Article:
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Quarter Session Report (Extract) 1870 Easter

Quarter Session report from Easter Sessions 1870 on Huntingdon County Gaol, with reports from the Governor, Surgeon and Visiting Justices.



...the rules, &c., had been observed and that the several officers had discharged their duties regularly. The conduct of the prisoners had been orderly, and their health good, with one exception, that of a prisoner named Jonas Gailer, who died of consumption on the 29th ult. there was a decrease of 14 in the number of prisoners committed during the quarter in comparison with the corresponding quarter of 1869, but increase of 8 in the daily average, and decrease of 11 in the number of recommittals. the bills exhibit an increase of 97l 18s 1d over those of the corresponding quarter 1869. The remarks offered by the visiting Justices on this point were that the increase of 13l 11s 4d in the general diet were more than accounted for by the increase of the daily average number of prisoners, the cost of each being calculated at 41/2d per head per day. An increase of 6l 12s 2d in the extra diet was to a considerable extent caused by the sickness of the prisoner Gailer. In fuel and lights the increase was 19l 3s 4d caused mainly by laying in a stock of coals from necessity in March which will probably last through the ensuing quarter. There was also an increase of 37l 15s in repairs and the sum of 34l 8s 10d had been previously allowed by the Court for the enlargement of the Chapel, and 15l for officers clothing had been included in the Midsummer account of last year. There was also a small sum for the removal of transports. A certificate from Mr Briscoe, Inspector of Prisons, was laid before the Court with reference to the cells in buildings Nos. 2 and 3, which have been recently remodelled, and a letter from the same gentleman as to the removal of a partition wall in the same building, upon which they requested the opinion of the Court.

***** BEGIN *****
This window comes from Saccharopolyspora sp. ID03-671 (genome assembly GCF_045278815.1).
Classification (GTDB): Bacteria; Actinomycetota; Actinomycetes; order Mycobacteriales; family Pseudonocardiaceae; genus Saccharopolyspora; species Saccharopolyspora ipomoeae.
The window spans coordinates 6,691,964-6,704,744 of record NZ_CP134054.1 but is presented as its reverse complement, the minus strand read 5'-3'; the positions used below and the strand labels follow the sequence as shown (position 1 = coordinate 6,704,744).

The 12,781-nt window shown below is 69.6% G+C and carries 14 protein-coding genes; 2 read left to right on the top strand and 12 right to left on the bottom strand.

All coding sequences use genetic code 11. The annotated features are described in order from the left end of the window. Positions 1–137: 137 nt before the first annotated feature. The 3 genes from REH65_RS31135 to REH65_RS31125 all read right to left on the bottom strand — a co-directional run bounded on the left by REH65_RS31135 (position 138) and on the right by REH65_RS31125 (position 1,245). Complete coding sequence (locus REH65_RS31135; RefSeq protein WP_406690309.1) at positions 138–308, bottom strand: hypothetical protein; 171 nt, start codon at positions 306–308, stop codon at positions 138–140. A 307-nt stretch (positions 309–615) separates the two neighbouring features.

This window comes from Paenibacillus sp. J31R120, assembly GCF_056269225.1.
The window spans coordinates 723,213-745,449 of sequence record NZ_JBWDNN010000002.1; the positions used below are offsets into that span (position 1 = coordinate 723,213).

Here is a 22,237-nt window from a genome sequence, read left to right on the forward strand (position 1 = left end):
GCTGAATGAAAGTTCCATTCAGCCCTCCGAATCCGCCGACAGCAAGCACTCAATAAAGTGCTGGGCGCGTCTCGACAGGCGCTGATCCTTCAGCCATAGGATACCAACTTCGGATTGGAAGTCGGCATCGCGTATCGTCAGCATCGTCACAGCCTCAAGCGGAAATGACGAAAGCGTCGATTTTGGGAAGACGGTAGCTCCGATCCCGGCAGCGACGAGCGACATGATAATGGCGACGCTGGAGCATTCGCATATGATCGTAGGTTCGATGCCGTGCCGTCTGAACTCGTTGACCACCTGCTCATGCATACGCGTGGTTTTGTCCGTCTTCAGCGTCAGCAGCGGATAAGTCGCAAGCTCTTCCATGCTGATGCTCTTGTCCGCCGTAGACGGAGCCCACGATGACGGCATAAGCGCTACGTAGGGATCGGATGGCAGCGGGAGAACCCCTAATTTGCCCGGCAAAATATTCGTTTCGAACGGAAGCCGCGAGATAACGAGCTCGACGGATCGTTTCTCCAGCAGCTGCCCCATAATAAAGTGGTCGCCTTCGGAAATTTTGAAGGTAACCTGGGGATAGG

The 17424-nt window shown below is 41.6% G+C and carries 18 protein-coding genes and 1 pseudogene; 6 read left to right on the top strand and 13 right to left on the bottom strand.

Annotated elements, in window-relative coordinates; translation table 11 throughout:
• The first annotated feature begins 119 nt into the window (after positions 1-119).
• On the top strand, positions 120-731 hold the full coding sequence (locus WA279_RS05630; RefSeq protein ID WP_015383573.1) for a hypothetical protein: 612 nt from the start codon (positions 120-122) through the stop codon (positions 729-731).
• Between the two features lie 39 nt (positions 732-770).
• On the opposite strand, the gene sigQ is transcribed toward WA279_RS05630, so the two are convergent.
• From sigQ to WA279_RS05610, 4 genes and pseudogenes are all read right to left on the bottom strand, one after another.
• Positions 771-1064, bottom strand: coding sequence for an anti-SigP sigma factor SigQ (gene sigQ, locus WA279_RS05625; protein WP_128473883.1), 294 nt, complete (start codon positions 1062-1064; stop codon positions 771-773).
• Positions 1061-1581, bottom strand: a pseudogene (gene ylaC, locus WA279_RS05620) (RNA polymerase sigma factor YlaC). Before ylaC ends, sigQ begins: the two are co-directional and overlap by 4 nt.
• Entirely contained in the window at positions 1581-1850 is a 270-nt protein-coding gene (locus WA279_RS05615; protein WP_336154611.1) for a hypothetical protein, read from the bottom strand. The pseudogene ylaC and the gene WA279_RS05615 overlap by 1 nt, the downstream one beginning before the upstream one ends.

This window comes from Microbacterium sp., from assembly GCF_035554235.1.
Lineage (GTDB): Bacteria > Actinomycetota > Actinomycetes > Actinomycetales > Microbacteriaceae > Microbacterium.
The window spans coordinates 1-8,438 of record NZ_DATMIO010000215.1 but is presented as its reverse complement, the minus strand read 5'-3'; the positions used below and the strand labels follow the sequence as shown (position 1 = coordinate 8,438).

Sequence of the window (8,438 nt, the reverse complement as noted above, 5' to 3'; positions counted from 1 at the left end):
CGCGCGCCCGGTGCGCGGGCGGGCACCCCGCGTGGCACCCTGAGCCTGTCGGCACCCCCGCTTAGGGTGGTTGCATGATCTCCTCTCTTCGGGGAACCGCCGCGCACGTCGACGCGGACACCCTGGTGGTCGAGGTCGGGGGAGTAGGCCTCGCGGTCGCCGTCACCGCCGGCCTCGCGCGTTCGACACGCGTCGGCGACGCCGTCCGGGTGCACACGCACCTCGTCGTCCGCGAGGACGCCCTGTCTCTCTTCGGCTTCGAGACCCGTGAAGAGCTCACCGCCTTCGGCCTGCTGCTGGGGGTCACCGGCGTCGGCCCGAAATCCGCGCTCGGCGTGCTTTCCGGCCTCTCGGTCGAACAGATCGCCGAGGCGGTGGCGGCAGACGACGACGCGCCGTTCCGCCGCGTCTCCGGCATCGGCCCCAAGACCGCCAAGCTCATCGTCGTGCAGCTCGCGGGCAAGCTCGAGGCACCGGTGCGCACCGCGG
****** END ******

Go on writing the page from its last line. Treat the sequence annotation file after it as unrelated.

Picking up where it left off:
Mr. Tillard, on moving the adoption of the report, said with regard to the cells named by Mr. Briscoe, they were enabled to keep prisoners in them much longer than they anticipated, that instead of three months it could be six months, and with regard to the wall, Mr. Hutchinson had examined it and the architect's opinion was that it could be taken away with safety. Mr. Hutchinson said that the wall could be removed without danger, and would improve the building. Mr G. Rust seconded the adoption of the report, and that the alteration be carried out in the gaol.


The Gaoler reported that all criminal prisoners, except those in hospital, had during the past quarter been kept in separation, and all convicted prisoners had been employed at labour of the first and second class for ten hours daily. The number in custody on this day (Monday) was 61, showing an increase of 19 at the same date in April 1869.


Embezzling at Huntingdon

Edwin Border, 16, watchmaker, pleaded guilty to an indictment charging him with embezzling the sum of 9s 11d, the property of his master, Charles Gatward, watchmaker, at Huntingdon on March 9th. It appears the prisoner took the money for a bill in the absence of his master, and applied it to his own use. The chairman said it was a serious thing for a young man to rob his master. The sentence of the Court was that he be imprisoned for the space of three calendar months hard labour.

HG sat. 9th April 1870